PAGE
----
Don is the chief pilot for OptAir and, most importantly for me, is one of the aerobatic instructor pilots for the Acro Camp movie that I’m currently casting. Don wanted to show me the Pitts S-2B that he’s lining up for the third and fourth days of the Acro Camp movie shoot.
This was a unique opportunity because the Pitts is in the middle of getting its annual inspection. A lot of the sheet metal is off the airplane and it’s easy to see the airplane’s stucture and systems.
The Pitts is an aerobatic monster. It occupies a unique position between basic aerobatic airplanes like the Citabria or Super Decathlon and the unlimited aerobatic airplanes like the Extra 300 series and the Edge 540.
The Pitts will handle six Gs positive and 3 negative, which isn’t all that different from the Super-D. But you can back it up with maneuvers like the tail slide (you go vertical until the airplane stops climbing, and then you let it fall tail-first until, at about 50 mph backwards, it swaps ends – dramatically). Doing that in a Super-D has a good chance of bending or breaking the rudder. But not in the Pitts. The Pitts is all about cross-bracing, redundancy, and strength.
And it’s a biplane. Enough said?
Having the chance to see the Pitts in the process of having its annual inspection gives me a lot of confidence about flying it and other general aviation aircraft. In order to operate a GA aircraft, you have to have it inspected at least annually. And, if you’re using a GA airplane to carry passengers for hire or for flight instruction, you have to perform 100-hour inspections. And there are other progressive inspections for certain aircraft.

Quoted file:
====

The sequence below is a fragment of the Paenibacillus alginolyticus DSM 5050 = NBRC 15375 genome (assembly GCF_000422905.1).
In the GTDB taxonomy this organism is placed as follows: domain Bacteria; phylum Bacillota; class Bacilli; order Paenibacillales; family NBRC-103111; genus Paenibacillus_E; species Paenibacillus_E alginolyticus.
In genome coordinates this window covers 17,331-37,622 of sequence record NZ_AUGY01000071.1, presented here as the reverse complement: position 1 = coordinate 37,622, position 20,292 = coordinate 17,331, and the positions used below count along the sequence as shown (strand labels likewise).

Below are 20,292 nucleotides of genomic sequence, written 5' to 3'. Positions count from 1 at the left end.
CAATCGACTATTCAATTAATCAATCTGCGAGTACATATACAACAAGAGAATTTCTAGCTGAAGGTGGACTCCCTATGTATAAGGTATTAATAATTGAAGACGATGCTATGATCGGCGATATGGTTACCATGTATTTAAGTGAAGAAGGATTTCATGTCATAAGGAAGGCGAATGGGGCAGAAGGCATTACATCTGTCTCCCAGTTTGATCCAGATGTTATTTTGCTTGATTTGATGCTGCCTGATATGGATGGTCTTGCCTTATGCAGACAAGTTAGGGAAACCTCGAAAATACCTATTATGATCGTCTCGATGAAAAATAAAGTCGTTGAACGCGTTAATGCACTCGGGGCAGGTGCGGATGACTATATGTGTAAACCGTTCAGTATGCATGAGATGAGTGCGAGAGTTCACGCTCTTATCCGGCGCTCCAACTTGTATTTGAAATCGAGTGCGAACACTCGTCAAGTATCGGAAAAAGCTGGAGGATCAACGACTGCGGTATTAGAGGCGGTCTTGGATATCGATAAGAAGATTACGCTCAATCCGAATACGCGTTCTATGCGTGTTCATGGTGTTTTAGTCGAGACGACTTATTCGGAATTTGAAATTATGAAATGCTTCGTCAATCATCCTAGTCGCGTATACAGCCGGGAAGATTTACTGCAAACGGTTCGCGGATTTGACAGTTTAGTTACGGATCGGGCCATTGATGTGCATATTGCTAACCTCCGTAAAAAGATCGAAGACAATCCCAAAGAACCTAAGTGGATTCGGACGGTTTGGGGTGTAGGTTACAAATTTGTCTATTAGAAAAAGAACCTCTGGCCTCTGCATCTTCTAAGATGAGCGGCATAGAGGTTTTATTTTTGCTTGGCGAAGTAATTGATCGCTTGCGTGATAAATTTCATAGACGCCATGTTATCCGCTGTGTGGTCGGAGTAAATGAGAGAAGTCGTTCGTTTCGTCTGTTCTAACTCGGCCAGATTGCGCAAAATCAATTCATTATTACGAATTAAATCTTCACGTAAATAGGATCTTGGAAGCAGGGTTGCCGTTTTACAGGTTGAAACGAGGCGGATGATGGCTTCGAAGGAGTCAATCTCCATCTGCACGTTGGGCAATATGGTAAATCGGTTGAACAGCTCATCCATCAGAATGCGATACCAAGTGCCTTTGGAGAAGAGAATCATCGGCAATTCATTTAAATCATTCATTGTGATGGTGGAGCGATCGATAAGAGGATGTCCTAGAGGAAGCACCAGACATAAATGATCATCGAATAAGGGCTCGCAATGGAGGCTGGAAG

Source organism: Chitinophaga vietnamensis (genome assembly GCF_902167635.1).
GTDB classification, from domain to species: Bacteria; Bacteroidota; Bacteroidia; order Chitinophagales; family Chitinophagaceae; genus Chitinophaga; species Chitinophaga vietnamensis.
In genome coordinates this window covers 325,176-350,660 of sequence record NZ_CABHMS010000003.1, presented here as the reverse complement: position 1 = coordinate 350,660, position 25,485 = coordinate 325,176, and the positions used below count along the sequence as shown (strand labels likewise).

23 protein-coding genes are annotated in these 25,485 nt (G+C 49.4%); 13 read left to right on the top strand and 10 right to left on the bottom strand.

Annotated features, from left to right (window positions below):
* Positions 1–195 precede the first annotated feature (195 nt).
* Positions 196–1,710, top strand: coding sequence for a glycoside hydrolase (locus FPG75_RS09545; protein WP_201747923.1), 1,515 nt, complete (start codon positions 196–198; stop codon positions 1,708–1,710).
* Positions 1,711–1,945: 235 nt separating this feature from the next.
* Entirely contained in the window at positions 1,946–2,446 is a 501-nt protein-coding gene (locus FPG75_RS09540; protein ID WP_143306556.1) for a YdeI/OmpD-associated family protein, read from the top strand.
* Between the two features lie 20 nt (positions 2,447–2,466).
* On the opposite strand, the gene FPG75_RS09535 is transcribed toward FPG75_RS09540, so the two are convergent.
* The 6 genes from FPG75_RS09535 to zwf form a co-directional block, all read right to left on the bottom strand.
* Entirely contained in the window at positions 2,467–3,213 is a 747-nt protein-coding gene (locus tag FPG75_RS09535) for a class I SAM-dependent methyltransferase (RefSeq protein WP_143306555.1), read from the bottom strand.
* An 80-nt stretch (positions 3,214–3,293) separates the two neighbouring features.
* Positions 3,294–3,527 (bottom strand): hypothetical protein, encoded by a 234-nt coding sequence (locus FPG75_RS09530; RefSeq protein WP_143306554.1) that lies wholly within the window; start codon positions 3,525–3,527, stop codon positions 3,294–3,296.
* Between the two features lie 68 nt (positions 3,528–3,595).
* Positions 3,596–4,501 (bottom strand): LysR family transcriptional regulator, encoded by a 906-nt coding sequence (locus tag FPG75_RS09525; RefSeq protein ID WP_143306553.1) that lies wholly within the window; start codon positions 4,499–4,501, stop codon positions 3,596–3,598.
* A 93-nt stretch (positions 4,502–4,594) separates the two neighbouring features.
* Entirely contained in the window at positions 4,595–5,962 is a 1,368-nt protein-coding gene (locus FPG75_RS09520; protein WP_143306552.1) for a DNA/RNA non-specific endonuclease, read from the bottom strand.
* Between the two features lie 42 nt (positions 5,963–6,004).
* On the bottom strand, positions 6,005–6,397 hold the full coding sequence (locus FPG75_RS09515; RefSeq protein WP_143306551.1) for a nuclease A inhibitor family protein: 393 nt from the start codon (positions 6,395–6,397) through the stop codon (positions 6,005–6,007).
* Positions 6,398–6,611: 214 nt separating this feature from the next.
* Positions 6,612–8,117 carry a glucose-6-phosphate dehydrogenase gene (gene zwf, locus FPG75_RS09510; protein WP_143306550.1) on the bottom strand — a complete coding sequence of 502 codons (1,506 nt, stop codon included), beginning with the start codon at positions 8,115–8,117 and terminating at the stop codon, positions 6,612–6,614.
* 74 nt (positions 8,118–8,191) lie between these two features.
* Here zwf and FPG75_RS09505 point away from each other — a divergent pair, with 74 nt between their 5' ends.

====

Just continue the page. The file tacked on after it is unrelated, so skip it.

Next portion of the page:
The annual is probably the most dramatic of the inspections. And the annual for the Pitts is a little more dramatic than most other GA airplanes. For most other GA airplanes, you’ll see the cowling removed to expose the engine and many of the access ports on the airframe will be removed so the mechanic can get in there with mirrors and cameras and other implements to look at the interior spaces for signs of stress, warping, pulley and cable alignment, etc. The Pitts is different because much of the sheet metal on the airplane comes off fairly easily, so you can see the internal structure of the airplane.
When I first started flight training, I remember my wife being bothered by the fact that I was flying mid-1970s airplanes. I might have been bothered, too, until I learned about the inspection process and what goes into it.
Could you imagine tearing down your car every year? Or having a mechanic go over it every 100 hours? Or conducting a 30-minute “pre-drive” inspection of your car before you drove it each time? Now consider that aircraft are, mechanically speaking, much simpler machines than cars. And aircraft usually have redundant systems that your car doesn’t (e.g. dual magnetos).
The inspection process is one of the things that keeps general aviation as safe as it can be. In addition to those 1970s aircraft, I’ve flown everything from a 1929 Ford Trimotor to a 1939 DC-3 to a Cessna Citation Mustang personal jet that rolled off the assembly line about six months before I flew it. The ongoing inspection process gives us the confidence to go fly these aircraft through all parts of their design envelopes. And have an amazing amount of fun in the process.